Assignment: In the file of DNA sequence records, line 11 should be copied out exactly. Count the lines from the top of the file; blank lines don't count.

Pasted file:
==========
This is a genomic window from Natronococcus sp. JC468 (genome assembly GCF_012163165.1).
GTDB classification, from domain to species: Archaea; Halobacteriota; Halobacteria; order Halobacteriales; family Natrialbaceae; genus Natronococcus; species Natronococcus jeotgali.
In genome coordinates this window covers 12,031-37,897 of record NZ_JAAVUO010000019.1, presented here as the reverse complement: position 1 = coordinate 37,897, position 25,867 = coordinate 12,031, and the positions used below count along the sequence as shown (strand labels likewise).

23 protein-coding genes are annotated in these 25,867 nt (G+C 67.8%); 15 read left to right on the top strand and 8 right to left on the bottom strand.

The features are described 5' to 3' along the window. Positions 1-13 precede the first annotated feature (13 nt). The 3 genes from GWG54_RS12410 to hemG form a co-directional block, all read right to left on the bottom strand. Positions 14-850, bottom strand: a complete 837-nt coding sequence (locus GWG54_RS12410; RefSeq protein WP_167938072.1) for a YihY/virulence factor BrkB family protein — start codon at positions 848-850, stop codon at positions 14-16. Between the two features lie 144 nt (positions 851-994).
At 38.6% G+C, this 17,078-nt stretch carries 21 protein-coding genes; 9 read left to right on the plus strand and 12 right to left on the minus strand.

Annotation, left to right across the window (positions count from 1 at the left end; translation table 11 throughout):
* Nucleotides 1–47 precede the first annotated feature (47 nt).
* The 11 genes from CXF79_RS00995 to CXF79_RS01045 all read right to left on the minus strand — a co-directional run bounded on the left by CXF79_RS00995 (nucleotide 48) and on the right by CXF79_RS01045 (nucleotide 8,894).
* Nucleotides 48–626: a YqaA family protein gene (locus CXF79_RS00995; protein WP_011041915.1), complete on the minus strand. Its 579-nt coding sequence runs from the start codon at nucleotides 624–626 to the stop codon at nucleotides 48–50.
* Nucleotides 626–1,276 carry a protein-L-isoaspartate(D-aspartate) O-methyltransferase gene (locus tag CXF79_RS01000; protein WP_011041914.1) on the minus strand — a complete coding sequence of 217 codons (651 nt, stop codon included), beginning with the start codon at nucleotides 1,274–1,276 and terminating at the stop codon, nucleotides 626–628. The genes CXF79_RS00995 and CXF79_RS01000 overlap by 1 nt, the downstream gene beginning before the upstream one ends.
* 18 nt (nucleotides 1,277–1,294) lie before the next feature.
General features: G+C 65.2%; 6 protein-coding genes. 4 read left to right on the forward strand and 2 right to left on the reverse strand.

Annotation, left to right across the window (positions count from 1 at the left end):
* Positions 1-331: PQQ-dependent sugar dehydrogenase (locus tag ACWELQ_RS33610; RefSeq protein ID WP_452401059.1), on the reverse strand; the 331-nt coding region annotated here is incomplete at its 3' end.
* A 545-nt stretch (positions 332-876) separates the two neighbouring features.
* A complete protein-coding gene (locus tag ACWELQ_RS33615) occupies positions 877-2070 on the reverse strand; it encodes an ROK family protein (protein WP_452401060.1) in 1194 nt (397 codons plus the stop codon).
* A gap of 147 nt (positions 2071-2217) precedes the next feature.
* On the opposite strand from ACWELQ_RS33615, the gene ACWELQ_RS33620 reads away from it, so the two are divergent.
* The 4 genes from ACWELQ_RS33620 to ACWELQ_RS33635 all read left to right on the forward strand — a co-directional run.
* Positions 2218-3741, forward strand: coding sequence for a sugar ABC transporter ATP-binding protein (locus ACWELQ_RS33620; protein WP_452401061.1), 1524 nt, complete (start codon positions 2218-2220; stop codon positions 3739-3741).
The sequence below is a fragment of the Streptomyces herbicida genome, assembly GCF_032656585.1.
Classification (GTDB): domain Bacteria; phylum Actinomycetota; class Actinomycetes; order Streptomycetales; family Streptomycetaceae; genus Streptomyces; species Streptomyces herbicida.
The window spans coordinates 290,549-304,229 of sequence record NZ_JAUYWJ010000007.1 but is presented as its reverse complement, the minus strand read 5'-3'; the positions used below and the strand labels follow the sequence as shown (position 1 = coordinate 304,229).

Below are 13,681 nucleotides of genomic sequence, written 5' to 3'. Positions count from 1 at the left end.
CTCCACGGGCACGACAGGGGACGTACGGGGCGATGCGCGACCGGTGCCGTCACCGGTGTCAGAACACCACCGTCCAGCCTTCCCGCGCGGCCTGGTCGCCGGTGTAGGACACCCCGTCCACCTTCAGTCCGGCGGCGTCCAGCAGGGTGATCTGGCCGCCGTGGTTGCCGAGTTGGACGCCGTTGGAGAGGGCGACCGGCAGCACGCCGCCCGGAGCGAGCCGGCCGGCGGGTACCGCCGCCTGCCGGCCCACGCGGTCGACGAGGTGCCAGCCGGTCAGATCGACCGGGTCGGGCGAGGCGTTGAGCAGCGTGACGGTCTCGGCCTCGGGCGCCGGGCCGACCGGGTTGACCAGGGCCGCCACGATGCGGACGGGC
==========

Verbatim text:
* Nucleotides 626–1,276 carry a protein-L-isoaspartate(D-aspartate) O-methyltransferase gene (locus tag CXF79_RS01000; protein WP_011041914.1) on the minus strand — a complete coding sequence of 217 codons (651 nt, stop codon included), beginning with the start codon at nucleotides 1,274–1,276 and terminating at the stop codon, nucleotides 626–628. The genes CXF79_RS00995 and CXF79_RS01000 overlap by 1 nt, the downstream gene beginning before the upstream one ends.